Dee Madigan: Govt’s Zero Chance Ads ‘Strategically Smart’ And ‘Well Executed’

Dee Madigan: Govt’s Zero Chance Ads ‘Strategically Smart’ And ‘Well Executed’

One of Australia’s leading advertising executives says that Governments border security ads that depict the peril of asylum seekers in Sri Lanka, including attempts of suicide, are fine if based on real life stories.

The Government’s contentious Zero Chance ads that attempt to deter asylum seekers from migrating to Australia in boats has received some support from Campaign Edge ECD and founding partner Dee Madigan.

The 30-second spots are part of Australia’s Zero Chance campaign, which has run in 11 countries since 2019.

This recent iteration of the Zero Chance depicts the how failed attempts to migrate illegally via boat can have a devastating impact individuals and families, including their mental health.

One spot shows a man contemplating suicide after a failed attempt to immigrate to Australia illegally via people smugglers, using money that had been saved for his mother’s surgery.

Another depicts the impact of a father leaving behind his family, with a mother struggling to make ends meet and contemplating ending her life. A third ad (video below) features a man lamenting a series of failures in his life, including losing his partner and business.

The ads were slated as “unethical and repugnant” by marketing academics in a Sydney Morning Herald article, with University of Sydney’s Dr Rohan Miller suggesting the “shock and awe” tactics were unlikely to deter asylum seekers.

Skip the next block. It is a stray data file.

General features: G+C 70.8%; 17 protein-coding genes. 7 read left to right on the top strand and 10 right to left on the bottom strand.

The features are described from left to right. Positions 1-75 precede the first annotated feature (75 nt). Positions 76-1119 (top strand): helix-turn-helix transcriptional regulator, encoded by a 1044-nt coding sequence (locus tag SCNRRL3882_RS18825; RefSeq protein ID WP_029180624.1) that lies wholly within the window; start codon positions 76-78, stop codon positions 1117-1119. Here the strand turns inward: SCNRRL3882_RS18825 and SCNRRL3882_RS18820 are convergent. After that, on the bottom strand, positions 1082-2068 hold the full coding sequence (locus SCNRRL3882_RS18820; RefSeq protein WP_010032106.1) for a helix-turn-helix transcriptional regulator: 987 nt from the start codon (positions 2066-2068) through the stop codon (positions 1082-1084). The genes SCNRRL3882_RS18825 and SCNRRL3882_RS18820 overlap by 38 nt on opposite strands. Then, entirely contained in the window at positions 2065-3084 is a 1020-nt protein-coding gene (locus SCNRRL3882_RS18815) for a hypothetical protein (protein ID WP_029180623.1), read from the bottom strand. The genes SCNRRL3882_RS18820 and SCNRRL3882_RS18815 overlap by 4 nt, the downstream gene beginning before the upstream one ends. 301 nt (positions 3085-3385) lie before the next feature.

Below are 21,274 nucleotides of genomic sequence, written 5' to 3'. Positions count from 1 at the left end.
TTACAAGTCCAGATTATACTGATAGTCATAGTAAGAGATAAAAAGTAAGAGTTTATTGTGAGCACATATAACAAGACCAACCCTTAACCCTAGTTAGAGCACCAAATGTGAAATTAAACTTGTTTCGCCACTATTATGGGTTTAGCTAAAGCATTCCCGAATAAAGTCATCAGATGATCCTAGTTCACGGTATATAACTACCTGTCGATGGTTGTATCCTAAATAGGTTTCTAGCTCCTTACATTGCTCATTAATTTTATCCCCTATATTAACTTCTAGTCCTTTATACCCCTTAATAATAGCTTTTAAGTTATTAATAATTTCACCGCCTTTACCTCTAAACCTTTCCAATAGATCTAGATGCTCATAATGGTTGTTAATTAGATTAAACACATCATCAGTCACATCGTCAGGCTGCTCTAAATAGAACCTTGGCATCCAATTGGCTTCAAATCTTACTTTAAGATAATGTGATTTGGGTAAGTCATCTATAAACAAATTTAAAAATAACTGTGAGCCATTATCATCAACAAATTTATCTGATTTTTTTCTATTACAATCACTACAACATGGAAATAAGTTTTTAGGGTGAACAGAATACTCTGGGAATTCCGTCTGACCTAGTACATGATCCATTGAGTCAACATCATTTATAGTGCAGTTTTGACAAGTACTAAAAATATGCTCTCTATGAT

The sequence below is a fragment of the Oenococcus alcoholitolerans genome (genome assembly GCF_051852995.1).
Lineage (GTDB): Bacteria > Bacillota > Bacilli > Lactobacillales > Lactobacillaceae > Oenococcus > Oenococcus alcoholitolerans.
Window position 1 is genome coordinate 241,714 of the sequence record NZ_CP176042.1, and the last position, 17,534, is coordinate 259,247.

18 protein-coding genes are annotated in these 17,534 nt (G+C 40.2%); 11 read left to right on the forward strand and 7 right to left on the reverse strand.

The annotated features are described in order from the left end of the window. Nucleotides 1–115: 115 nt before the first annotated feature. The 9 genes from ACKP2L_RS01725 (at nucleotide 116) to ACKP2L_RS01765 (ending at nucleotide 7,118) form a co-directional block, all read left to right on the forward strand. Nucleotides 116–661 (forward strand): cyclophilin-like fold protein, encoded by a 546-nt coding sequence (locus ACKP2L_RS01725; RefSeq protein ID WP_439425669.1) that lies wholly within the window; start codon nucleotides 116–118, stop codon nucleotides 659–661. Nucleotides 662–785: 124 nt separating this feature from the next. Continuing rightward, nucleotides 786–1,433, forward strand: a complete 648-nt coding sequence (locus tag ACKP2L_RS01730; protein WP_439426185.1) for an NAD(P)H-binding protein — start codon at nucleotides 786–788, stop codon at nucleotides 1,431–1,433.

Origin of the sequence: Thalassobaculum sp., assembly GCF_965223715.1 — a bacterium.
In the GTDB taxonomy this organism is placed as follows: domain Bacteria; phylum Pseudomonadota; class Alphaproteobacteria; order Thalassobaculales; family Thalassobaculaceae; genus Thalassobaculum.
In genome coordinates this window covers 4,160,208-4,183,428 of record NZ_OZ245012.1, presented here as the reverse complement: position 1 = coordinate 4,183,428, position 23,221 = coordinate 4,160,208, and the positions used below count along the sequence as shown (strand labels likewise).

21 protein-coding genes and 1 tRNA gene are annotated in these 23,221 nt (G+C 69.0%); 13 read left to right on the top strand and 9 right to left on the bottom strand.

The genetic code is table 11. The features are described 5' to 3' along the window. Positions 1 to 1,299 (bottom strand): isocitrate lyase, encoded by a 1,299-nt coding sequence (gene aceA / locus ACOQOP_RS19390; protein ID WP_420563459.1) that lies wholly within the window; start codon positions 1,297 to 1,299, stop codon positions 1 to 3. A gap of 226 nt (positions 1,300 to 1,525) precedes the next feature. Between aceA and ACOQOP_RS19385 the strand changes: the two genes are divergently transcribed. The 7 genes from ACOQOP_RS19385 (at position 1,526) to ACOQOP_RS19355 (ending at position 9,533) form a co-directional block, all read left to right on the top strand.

Madigan, a regular on ABC’s Gruen, told B&T the ads, which feature depictions of suicide attempts, would not fall foul of advertising standards in Australia provided they include Lifeline information at the end.

“I think it’s strategically smart because it uses kids/elderly parents as the motivator,” Madigan said. “Creatively it’s well executed. I assume they are based on real stories and if so, I don’t have a problem with it ethically.”

Since its launch in 2019, the Zero Chance campaign has reached more than 325 million potential immigrants and attracted 806.1 million video views, according to the Australian Border Force.

In 2022, about 1,200 Sri Lankans were detained by the Sri Lankan navy while attempting to reach Australia.

You can contact Lifeline on 131 114 and Beyond Blue on 1300 224 636. 

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